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Old 10-12-2016, 09:49 PM   #41
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I have seen this rule-of-thumb over and over again, that >10% of the weight of the trailer should be on the tongue. I think this needs to be revisited, if you read the instructions for any WDH system and in your trailer owner's manual, they all recommend that the truck/trailer combo be level. The tongue weight that results from this configuration seems, in my opinion, to be the correct tongue weight. On my particular trailer, a 2015 28BHBE without the elite package, the tongue weight resulting from levelling the truck/trailer is between 10-11%.

Per suggestions of others about increasing the tongue weight, I have tried to increase the TW through changing the WDH configuration, but this results in both the truck and trailer being slightly off-level (like a "V"). While I do not think Jayco's numbers from the brochure are exact, definitely add the weight of the propane cylinders and battery, I do not think they are way off. The trailers are designed to be towed level, unless you add additional weight to the front storage, I do not see how the tongue weight of a 28BHBE is going to be over 1000lb. That being said, there are a few members with these trailers that exceed 10-11%, but I think they are in the minority.

Nonetheless, I still recommend a 2500 or 3500 unless you are towing infrequently like me! In that case a maxed out 1500 will do fine based on my past 2 years of experience.

Quote:
Originally Posted by need-a-vacation View Post
Which, for a safe, stable tow (regardless of what wdh you buy!) you generally need 12-15% of the total loaded trailer weight to be on the tongue. What this means is if you have a 9000lb loaded tt, if you placed a scale under the coupler (where you hook the tt up to the truck), the tw would be between 1080lbs-1350lbs (12-15% of 9000lbs) as measured by the scale. This does vary from one trailer to the next, but is the general target range. The other thing to keep in mind is the "brochure" dry weights should only be used very lightly!!! And from what I understand, the weight of the propane tanks and a battery on the tongue is not included in the "brochure" dry tongue/hitch weight.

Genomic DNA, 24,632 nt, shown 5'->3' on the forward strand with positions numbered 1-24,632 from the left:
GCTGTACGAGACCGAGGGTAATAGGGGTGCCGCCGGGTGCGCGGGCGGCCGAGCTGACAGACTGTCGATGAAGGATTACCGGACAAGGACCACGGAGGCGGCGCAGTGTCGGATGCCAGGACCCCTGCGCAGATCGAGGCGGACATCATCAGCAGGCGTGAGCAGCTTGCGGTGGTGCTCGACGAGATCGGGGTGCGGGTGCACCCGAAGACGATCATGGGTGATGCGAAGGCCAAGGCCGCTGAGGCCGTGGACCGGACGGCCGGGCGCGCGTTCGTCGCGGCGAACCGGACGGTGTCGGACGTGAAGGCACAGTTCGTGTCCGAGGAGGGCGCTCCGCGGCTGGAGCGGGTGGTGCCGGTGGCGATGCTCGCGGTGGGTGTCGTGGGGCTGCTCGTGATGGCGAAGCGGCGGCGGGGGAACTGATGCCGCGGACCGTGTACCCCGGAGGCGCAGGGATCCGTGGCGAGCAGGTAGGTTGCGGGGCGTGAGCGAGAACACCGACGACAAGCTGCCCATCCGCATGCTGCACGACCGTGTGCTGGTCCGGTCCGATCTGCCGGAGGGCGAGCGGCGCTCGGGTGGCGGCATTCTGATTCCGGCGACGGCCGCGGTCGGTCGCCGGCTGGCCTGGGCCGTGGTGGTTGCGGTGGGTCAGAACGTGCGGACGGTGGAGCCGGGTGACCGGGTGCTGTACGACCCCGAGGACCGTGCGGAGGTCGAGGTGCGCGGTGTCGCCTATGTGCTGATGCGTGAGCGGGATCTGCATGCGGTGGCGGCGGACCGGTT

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Old 10-12-2016, 10:17 PM   #42
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Has anybody looked at specs for new trucks, this is not the 1960s and grandpas old truck. I ordered a new truck and it won't be built till late December, I am lucky and have a friend that works for Ford and he got me all the option code sheets since car salesmen are just as bad as RV salesman, neither knows much about what they are selling. A 2017 F150, 4x2, 3.5 Ecoboost, 3.55, Option 53C-Max Trailer Tow Pkg along with option 627 Heavy Duty Payload Pkg. Payload 3000#, Max Trailer Weight 12,000#. A 2017 F250, 4x2, 6.2L, 3.73, Payload 3800#, Max Trailer Weight 12,900#. Not much difference, the F250 has 800# more payload and 900# more trailer capacity.
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Old 10-12-2016, 10:24 PM   #43
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You seem to be sensitised to comments about F150s, but I ASSURE you that the same comments are made about pretty much all 1500s. I don't think its the F150 versus the world, I think its 1500 vs 2500/3500. The are pros and cons to both, but the fact of the matter is that since 2014 the capabilities (power-to-weight, payload, towing capacities) of 1500s have increased substantially across the board (maybe excluding RAM because of the switch to rear coil springs). Focusing on crew cab 4wd 1500 configurations, you can easily find GM trucks with payloads between 1750-2100lb (3.42 versus 3.73, lower trims) and Fords with payloads from 1800-2400 (HDPP with 3.5 EB, lower trims).